Huaguoshan rises 626 meters above sea level near Lianyungang on the east coast of China. It was not a large mountain by any means, but as we stood below it gazing up at its pagoda, stupa, and temple dotted sides and peak that sat opaque in the sea haze it seemed high enough. It is, after all, the highest mountain in Jiangsu province and my daughter still has some pretty short legs.
Petra walked toward Huaguoshan confidently, holding hands with both her mother and I as we began ascending the stairs. This is China, and the entire path up to the summit would be covered in steps. Thousands and thousands of them. It is my impression that Petra did not know what she was in for.
After around a half hour she began whining. “I don’t want to walk anymore,” she wailed. The day seemed to be going as I would have expected it to: Petra being carried up the mountain. But after taking a quick break for a snack and carrying her around for a short time while she napped, she returned to walking with a new attitude.
I tried to explain why people climb mountains. Telling her that there would be an amazing view from the time. I wanted to make reaching the summing seem like a game, like something fun. To my surprise, she got into it. Petra began climbing and climbing with enthusiasm. This was something new — usually this kid whines and throws a fit from having to walk a half hour around town. In an instant she seemed to turn a corner in her development, in an instant she got the concept of mountain climbing.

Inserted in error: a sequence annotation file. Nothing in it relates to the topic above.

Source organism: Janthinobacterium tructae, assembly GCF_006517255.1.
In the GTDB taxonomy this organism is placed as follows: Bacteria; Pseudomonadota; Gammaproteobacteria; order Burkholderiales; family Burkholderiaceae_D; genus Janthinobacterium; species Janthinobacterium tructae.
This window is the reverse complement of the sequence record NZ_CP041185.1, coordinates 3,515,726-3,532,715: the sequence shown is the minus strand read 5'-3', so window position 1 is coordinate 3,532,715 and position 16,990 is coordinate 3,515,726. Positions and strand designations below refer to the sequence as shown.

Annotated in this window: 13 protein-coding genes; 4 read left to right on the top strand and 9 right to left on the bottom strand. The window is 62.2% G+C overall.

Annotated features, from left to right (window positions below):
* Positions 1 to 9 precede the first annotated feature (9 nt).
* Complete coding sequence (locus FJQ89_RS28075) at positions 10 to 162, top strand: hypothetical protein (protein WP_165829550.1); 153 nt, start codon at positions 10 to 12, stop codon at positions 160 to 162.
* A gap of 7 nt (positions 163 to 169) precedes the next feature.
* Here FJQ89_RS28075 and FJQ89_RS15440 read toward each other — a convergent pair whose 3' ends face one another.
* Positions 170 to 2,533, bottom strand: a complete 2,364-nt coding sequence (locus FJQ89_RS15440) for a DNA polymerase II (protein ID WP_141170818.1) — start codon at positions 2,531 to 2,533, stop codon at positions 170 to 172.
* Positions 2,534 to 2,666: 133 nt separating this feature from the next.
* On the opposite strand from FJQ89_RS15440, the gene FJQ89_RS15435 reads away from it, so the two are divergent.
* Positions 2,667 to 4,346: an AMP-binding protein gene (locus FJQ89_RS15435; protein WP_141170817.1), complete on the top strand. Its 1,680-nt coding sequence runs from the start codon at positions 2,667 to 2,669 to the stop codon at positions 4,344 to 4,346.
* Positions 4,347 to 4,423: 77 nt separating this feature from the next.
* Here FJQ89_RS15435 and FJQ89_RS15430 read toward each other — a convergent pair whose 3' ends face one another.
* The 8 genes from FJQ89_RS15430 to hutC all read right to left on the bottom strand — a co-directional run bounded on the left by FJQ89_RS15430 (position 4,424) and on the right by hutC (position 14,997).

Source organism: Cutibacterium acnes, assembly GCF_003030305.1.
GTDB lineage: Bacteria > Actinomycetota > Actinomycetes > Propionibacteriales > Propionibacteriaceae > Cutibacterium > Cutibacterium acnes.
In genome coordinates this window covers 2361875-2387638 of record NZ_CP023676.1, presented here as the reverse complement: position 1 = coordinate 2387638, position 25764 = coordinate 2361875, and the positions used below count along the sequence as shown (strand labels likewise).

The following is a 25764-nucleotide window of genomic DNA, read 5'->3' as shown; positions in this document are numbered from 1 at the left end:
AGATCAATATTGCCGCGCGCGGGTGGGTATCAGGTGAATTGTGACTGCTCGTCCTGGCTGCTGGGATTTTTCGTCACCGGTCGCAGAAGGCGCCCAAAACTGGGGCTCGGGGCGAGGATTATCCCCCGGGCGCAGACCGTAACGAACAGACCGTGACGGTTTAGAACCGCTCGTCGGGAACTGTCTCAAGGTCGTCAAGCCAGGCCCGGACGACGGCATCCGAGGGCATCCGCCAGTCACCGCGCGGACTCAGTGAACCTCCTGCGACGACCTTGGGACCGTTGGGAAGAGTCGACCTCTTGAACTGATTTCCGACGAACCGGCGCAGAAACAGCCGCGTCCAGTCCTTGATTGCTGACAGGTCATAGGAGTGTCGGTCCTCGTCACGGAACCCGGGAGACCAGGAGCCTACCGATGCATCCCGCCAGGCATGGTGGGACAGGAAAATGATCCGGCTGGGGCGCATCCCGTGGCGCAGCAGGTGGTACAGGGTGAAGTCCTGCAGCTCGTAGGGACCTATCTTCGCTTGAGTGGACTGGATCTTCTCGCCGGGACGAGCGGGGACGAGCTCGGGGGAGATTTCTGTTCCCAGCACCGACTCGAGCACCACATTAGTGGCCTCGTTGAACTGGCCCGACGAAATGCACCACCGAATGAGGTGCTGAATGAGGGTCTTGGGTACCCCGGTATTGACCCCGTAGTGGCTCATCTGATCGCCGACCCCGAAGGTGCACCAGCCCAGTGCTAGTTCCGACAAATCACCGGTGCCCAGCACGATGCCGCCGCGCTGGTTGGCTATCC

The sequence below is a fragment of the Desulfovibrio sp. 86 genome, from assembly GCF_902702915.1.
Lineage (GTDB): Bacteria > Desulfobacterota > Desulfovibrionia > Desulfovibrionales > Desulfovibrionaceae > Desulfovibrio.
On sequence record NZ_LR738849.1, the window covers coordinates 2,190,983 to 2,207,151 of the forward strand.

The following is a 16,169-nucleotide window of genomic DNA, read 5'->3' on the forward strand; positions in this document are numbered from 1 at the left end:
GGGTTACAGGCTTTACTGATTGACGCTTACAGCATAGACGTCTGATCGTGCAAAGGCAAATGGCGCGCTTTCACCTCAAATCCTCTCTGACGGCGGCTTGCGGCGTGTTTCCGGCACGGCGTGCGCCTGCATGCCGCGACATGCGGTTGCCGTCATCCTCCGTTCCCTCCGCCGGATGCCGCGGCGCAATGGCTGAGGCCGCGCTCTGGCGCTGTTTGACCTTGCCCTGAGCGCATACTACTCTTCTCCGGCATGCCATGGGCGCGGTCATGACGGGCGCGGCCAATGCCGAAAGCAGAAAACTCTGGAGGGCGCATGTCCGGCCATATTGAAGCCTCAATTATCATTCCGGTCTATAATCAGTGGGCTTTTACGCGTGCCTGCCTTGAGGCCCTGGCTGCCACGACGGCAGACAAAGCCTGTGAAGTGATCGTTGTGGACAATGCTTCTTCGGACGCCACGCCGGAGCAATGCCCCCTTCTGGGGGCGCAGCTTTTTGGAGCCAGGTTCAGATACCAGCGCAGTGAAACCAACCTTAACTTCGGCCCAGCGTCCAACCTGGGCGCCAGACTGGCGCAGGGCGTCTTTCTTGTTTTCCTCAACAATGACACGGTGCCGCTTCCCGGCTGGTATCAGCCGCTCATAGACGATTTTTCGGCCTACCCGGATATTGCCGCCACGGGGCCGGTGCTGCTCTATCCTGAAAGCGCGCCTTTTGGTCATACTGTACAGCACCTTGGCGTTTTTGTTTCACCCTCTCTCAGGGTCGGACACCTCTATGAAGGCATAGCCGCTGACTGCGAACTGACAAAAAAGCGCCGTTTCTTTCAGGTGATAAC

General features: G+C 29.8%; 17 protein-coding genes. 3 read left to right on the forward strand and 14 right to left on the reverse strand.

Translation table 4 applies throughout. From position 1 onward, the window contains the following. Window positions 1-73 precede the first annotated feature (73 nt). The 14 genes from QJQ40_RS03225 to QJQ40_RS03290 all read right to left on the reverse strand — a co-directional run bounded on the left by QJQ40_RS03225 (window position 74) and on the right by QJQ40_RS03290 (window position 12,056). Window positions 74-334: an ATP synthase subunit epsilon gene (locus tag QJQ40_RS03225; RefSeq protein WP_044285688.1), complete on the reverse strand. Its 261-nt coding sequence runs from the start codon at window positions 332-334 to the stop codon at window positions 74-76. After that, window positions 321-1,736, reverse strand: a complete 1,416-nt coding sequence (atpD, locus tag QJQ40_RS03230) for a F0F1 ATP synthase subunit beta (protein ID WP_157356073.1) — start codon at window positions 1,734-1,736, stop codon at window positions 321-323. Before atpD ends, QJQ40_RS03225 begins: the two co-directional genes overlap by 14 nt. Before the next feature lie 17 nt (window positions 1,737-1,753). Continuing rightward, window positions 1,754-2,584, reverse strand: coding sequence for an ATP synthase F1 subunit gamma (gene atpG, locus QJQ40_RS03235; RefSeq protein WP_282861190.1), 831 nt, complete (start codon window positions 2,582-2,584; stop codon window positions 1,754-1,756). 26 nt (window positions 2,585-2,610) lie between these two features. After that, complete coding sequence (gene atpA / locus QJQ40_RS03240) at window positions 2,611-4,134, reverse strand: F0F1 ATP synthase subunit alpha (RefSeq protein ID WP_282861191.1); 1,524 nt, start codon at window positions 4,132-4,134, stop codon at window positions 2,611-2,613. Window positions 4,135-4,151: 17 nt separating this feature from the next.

She eventually grew tired. Real tired.
“My leg doesn’t work anymore,” she exclaimed at one point.
She was right. Her left food did look as though it was glued below a set of concrete steps. She reached down with both hands and pulled it unstuck and continued climbing. She kept going.
I was impressed.
Soon enough we were at the summit, and Petra and I climbed over a rock outcrop that lead to the very top. My daughter and I scampered over the boulders, hand in hand.
Petra climbed her first mountain.